The Cutlass

The coast of the island of Trinidad is about what you might picture if asked to imagine a tropical paradise of white sand beaches, lush rain forests, and of course the clear blue waters of the Caribbean. Living there would be a dream come true for a lot of people even though the cell phone reception isn’t all that great. But even the most beautiful places have their dangers, and in The Cutlass, that danger is also all too human.


The coast of the island of Trinidad is about what you might picture if asked to imagine a tropical paradise of white sand beaches, lush rain forests, and of course the clear blue waters of the Caribbean. Living there would be a dream come true for a lot of people even though the cell phone reception isn’t all that great. But even the most beautiful places have their dangers, and in The Cutlass, that danger is also all too human.

Joanna Soloman (Lisa-Bel Hirschmann) is a regular teenager despite living in paradise. She has a boyfriend named Tyler (Michael De Souza) a best friend Beth (Ruby Parris), and worries sometimes about Kelly (Alexis-Marie Chin), who’s part of Joanna’s circle of friends and likes to hit on Tyler. Joanna also hopes to go to college someday, but she doesn’t think she can afford it since her father, Jake (Kirk Baltz), is dying of cancer and mom Christina (Rebecca M Foster) is struggling to pay the bills.

Meanwhile, Al (Arnold Goindhan) is in a different sort of struggle, living in abject poverty and stealing to survive. He’s also trying for a big score, since he owes a lot of money to a local crime boss known as Prowler (Conrad Parris) and Al isn’t sure how he’ll manage. On an evening when Joanna has taken some well-deserved time off from looking after her dad and gone to Beth’s house for dinner with the gang, Al choose that same house to rob. And when Al finally leaves, he doesn’t leave alone — he has Joanna with him at gunpoint as he drags her through the jungle.

By the time her friends can sound the alarm — remember, cell service is spotty — Al and his prisoner have vanished into the uncharted depths of the island. Joanna is trapped by both her captor and her surroundings, since she quickly becomes lost, and escaping Al only to be forced to fend for herself in the jungle isn’t all that appealing. Al is disdainful of her ability to look after herself, and rightly so; but he’s also convinced that since she’s white, her family must be wealthy and would be glad of the chance to pay him half a million dollars for her safe return.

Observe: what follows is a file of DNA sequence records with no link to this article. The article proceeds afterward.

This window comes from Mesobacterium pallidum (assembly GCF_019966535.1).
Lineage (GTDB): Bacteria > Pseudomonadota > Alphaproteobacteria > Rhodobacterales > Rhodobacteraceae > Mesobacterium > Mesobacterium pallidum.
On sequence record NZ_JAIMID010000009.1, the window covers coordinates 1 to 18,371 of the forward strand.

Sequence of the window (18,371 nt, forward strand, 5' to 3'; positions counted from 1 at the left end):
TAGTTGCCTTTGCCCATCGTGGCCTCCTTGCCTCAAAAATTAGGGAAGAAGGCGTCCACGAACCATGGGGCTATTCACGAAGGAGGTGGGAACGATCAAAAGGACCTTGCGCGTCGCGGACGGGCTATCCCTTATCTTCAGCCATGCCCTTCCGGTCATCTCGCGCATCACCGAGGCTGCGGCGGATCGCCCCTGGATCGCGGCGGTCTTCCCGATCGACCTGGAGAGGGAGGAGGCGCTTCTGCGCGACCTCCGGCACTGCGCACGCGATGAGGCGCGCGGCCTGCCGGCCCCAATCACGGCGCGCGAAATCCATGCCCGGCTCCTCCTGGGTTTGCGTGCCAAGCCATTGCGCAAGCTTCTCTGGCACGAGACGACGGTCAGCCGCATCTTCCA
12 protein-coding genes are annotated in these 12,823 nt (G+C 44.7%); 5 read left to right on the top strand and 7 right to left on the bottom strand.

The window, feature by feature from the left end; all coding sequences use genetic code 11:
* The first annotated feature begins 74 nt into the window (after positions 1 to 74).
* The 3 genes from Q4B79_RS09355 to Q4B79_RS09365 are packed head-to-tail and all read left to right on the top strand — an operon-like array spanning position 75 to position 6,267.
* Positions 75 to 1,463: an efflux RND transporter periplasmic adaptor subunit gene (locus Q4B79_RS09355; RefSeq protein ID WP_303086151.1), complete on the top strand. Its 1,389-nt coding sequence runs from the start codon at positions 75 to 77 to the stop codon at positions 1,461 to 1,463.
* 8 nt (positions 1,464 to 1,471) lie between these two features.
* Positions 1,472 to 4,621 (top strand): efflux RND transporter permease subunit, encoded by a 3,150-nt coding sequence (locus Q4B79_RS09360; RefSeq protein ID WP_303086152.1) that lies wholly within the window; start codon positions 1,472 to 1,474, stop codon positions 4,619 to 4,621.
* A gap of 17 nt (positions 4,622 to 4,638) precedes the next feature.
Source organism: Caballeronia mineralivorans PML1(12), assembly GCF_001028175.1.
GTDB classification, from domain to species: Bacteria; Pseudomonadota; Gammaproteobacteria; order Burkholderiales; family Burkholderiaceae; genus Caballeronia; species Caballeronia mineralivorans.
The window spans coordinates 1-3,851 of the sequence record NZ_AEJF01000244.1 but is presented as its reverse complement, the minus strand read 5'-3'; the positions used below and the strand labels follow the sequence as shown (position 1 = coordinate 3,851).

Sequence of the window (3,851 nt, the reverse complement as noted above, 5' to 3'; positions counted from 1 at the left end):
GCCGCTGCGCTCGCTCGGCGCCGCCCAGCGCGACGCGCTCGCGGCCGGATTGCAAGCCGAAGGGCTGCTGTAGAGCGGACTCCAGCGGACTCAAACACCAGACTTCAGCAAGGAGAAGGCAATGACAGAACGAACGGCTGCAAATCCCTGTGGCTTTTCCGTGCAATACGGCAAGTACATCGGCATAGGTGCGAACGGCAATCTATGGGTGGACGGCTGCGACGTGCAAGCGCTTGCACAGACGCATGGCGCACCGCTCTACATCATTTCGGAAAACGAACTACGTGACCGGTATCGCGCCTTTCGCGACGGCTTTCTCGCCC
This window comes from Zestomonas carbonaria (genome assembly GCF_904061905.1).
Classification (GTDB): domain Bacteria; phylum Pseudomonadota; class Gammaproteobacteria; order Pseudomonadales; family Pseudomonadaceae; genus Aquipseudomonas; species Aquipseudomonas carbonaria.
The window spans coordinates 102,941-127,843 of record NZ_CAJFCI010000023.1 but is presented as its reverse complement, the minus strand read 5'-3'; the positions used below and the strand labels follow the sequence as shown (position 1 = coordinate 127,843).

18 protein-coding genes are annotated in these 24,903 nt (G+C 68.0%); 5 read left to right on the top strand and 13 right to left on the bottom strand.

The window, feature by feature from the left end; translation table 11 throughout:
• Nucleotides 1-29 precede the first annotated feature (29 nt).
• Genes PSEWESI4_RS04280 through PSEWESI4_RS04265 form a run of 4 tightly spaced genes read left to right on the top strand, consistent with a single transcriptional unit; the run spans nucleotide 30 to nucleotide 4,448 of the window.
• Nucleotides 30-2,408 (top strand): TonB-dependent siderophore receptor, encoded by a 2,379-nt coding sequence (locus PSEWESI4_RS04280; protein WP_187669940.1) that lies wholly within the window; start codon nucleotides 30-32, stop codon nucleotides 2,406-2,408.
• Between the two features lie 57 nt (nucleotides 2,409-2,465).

The police are investigating, led by Detective Mason (Chris Paul Smith), but Jake can’t wait quietly at home. Despite his illness, he recruits Tyler to join him in his own personal search for his daughter. As they all move inexorably towards a final showdown in the depths of the jungle, Joanna and her kidnapper are locked in an increasingly tense battle of wills — a battle that might not turn out well for either of them.

It’s this battle that’s at the heart of the movie. Al talks about respect and how he’s had to earn it, but in his world respect is earned by violence, something Joanna has never had to face. The cutlass of the title is a symbol of that violence, a blade rather like a pirate’s cutlass that Al often uses as a machete as well as a handy way to threaten his captive. He even warns Joanna about interfering with the weapon, less concerned about a possible attempt to escape than a potential challenge to his authority.

Based on a true story, the movie takes full advantage of its gorgeous setting, with the jungle almost another character in itself. And it’s a solidly entertaining thriller which, I’m glad to say, doesn’t reduce Joanna to a mere damsel in distress. For the most part she uses her wits and never misses the chance to search for some weakness in Al that she might be able to exploit. The relationship between the two is a strange one — in the end, Al is a sociopath who can’t form a normal connection — but it helps drive the movie to its tense finale and the main characters to their fates.